Can Mobile Phones Enhance Worker Health in China?

June 16, 2014
  • Brooke Avory

    Former Manager, BSR

Brooke Avory, Manager, Partnership Development and Research, BSR

Mobile technology is changing the way individuals all over the world access information. In developing economies, having convenient access to information can be powerful, such as giving small-business holders access to financial services and providing information on weather patterns and crop prices to farmers—and this list goes on.

Mobile technologies can also help solve health challenges. According to a recent global Time Mobility Poll, mobile technology made it easier for 73 percent of respondents to access information that is important to maintain their health and the health of their families. In China and Indonesia, this number was 90 percent.

Earlier this month, BSR launched an initiative in China with Qualcomm’s Wireless Reach Program and Thundersoft to explore how mobile technology could be applied to our HERhealth program, which offers peer-to-peer health training to women working in factories.

In China, women comprise more than 44 percent of the manufacturing workforce and make up a greater percentage of workers in light manufacturing such as the garment and textiles industries.  A BSR report found that the majority of women in the sector are 18- to 25-year-old, undereducated migrants who moved from rural areas to cities for jobs. Many suffer from poor hygiene, inadequate pre- and post-natal care, sexual violence, and exposure to infections and illness, including sexually transmitted and other preventable diseases. The standard of care at factory clinics varies significantly, and few factories provide adequate health training for women workers.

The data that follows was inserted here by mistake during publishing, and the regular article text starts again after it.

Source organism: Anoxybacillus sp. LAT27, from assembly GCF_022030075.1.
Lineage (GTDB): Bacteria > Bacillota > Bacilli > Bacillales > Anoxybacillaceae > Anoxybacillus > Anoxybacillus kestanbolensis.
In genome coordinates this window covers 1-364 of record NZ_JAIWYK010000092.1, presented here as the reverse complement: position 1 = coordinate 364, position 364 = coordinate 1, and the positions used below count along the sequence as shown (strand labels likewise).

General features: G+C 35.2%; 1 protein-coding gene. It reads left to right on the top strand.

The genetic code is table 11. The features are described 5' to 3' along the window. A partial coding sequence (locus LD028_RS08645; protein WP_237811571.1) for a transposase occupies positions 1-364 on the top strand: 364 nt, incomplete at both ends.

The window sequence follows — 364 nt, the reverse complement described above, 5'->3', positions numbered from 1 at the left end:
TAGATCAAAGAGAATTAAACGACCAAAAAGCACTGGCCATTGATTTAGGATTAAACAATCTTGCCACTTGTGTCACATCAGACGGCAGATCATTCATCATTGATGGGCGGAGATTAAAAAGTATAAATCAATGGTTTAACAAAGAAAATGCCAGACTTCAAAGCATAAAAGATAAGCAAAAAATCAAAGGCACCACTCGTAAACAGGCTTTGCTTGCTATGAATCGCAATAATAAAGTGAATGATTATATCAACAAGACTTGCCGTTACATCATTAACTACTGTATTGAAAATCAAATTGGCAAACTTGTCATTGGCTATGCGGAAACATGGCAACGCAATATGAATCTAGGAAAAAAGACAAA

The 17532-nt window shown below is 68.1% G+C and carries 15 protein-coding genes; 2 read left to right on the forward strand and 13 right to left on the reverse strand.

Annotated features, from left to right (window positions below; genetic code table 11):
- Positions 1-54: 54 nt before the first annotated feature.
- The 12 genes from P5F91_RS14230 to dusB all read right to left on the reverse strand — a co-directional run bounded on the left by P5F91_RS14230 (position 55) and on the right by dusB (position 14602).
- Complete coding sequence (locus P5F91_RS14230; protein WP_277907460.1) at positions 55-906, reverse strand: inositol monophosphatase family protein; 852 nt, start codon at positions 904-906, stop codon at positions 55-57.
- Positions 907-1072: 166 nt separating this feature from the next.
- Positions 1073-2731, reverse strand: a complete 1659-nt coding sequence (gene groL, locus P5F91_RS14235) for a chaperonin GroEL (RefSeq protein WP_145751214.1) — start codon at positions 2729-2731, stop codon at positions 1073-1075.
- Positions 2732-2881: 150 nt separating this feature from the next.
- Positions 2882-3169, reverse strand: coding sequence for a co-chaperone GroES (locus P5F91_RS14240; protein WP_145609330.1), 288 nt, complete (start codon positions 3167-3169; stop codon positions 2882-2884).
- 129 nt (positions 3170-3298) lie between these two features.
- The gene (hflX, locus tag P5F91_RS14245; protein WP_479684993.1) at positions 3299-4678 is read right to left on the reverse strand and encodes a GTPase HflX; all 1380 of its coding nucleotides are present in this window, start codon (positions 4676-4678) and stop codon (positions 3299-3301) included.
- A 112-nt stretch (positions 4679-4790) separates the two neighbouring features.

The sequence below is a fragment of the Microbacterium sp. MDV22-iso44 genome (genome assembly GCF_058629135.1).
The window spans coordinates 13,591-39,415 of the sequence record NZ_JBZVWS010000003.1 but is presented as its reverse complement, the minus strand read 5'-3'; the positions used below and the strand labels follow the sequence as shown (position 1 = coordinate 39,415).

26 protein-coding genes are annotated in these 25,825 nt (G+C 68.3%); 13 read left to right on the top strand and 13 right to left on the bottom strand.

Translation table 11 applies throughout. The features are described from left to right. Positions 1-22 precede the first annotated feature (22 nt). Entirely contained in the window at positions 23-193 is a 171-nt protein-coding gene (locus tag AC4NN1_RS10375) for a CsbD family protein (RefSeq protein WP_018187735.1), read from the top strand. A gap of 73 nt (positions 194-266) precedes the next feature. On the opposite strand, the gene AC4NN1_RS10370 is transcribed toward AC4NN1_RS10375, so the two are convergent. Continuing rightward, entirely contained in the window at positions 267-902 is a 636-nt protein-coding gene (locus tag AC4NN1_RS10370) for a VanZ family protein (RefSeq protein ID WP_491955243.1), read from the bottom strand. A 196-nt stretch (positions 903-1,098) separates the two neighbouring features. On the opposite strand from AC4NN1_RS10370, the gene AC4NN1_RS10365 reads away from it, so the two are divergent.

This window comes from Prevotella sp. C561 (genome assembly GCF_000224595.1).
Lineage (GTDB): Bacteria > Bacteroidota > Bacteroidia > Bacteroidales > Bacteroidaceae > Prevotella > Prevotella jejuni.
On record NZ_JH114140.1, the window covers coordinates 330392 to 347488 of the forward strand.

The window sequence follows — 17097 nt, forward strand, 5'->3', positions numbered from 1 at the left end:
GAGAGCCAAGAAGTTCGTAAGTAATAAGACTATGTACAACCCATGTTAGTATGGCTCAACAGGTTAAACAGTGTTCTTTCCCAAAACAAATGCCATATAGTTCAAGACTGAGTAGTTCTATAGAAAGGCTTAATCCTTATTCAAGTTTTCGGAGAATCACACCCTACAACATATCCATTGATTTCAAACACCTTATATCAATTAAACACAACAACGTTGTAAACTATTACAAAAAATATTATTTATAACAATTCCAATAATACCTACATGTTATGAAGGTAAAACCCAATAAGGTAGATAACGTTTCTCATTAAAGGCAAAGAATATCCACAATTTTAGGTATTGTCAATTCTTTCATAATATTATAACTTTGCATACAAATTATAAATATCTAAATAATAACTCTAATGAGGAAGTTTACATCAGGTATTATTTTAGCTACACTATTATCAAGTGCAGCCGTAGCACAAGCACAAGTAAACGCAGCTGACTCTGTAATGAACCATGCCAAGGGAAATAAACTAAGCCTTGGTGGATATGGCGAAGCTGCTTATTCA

In China, BSR’s HERhealth has been running for the past eight years and has reached more than 100,000 women workers in more than 200 factories. Through this new program, Mobilizing HERhealth, we will offer 2,000 women workers access to healthcare information to reduce health risks and enhance their well-being. First, we will develop a mobile-phone-based application with HERhealth materials to be piloted in two factories, and in September, we will assess how 3G solutions can support worker health more broadly in up to 10 factories. We will also evaluate how  factory clinics can  increase their connectivity to local health services.

We plan to share the results of this pilot in early 2015 to help other companies understand how this technology can be applied in their supply chain factories.

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